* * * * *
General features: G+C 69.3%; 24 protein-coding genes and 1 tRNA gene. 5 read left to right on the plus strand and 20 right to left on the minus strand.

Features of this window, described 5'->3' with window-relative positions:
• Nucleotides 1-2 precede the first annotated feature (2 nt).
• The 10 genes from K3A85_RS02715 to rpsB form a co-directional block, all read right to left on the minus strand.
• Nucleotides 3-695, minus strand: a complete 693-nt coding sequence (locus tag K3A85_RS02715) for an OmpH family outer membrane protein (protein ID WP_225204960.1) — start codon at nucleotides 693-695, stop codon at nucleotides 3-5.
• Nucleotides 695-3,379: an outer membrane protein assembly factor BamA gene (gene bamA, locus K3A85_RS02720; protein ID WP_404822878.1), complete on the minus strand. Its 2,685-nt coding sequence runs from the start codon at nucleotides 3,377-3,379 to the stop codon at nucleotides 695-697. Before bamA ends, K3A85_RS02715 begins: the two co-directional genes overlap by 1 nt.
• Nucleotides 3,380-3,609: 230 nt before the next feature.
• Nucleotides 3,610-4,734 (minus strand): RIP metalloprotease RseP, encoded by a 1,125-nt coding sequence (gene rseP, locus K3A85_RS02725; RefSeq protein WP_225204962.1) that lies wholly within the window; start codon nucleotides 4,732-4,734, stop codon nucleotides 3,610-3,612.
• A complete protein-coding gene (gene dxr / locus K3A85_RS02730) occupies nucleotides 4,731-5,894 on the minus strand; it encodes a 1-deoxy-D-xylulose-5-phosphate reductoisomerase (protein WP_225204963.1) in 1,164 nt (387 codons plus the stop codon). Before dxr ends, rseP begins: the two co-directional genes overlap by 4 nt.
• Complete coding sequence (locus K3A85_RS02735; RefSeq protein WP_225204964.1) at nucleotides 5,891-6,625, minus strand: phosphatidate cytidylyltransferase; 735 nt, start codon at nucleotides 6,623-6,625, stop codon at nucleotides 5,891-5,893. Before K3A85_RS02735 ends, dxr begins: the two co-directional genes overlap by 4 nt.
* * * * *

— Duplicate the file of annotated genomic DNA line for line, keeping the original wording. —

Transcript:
General features: G+C 69.3%; 24 protein-coding genes and 1 tRNA gene. 5 read left to right on the plus strand and 20 right to left on the minus strand.

Features of this window, described 5'->3' with window-relative positions:
• Nucleotides 1-2 precede the first annotated feature (2 nt).
• The 10 genes from K3A85_RS02715 to rpsB form a co-directional block, all read right to left on the minus strand.
• Nucleotides 3-695, minus strand: a complete 693-nt coding sequence (locus tag K3A85_RS02715) for an OmpH family outer membrane protein (protein ID WP_225204960.1) — start codon at nucleotides 693-695, stop codon at nucleotides 3-5.
• Nucleotides 695-3,379: an outer membrane protein assembly factor BamA gene (gene bamA, locus K3A85_RS02720; protein ID WP_404822878.1), complete on the minus strand. Its 2,685-nt coding sequence runs from the start codon at nucleotides 3,377-3,379 to the stop codon at nucleotides 695-697. Before bamA ends, K3A85_RS02715 begins: the two co-directional genes overlap by 1 nt.
• Nucleotides 3,380-3,609: 230 nt before the next feature.
• Nucleotides 3,610-4,734 (minus strand): RIP metalloprotease RseP, encoded by a 1,125-nt coding sequence (gene rseP, locus K3A85_RS02725; RefSeq protein WP_225204962.1) that lies wholly within the window; start codon nucleotides 4,732-4,734, stop codon nucleotides 3,610-3,612.
• A complete protein-coding gene (gene dxr / locus K3A85_RS02730) occupies nucleotides 4,731-5,894 on the minus strand; it encodes a 1-deoxy-D-xylulose-5-phosphate reductoisomerase (protein WP_225204963.1) in 1,164 nt (387 codons plus the stop codon). Before dxr ends, rseP begins: the two co-directional genes overlap by 4 nt.
• Complete coding sequence (locus K3A85_RS02735; RefSeq protein WP_225204964.1) at nucleotides 5,891-6,625, minus strand: phosphatidate cytidylyltransferase; 735 nt, start codon at nucleotides 6,623-6,625, stop codon at nucleotides 5,891-5,893. Before K3A85_RS02735 ends, dxr begins: the two co-directional genes overlap by 4 nt.